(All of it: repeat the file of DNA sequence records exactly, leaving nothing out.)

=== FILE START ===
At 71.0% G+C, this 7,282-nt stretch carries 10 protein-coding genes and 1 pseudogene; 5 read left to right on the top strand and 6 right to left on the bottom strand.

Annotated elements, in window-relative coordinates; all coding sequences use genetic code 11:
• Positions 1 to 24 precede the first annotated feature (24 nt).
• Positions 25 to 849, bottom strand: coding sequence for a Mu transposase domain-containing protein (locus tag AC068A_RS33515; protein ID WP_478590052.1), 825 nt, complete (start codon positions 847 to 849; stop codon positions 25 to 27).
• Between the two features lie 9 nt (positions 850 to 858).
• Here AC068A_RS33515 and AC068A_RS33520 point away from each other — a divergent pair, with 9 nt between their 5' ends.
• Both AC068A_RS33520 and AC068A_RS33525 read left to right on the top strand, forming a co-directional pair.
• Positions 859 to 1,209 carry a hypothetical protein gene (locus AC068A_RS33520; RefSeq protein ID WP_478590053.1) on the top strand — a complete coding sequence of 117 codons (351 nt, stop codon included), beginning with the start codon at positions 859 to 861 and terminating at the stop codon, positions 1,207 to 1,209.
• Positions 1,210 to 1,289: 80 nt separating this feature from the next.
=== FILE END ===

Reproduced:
At 71.0% G+C, this 7,282-nt stretch carries 10 protein-coding genes and 1 pseudogene; 5 read left to right on the top strand and 6 right to left on the bottom strand.

Annotated elements, in window-relative coordinates; all coding sequences use genetic code 11:
• Positions 1 to 24 precede the first annotated feature (24 nt).
• Positions 25 to 849, bottom strand: coding sequence for a Mu transposase domain-containing protein (locus tag AC068A_RS33515; protein ID WP_478590052.1), 825 nt, complete (start codon positions 847 to 849; stop codon positions 25 to 27).
• Between the two features lie 9 nt (positions 850 to 858).
• Here AC068A_RS33515 and AC068A_RS33520 point away from each other — a divergent pair, with 9 nt between their 5' ends.
• Both AC068A_RS33520 and AC068A_RS33525 read left to right on the top strand, forming a co-directional pair.
• Positions 859 to 1,209 carry a hypothetical protein gene (locus AC068A_RS33520; RefSeq protein ID WP_478590053.1) on the top strand — a complete coding sequence of 117 codons (351 nt, stop codon included), beginning with the start codon at positions 859 to 861 and terminating at the stop codon, positions 1,207 to 1,209.
• Positions 1,210 to 1,289: 80 nt separating this feature from the next.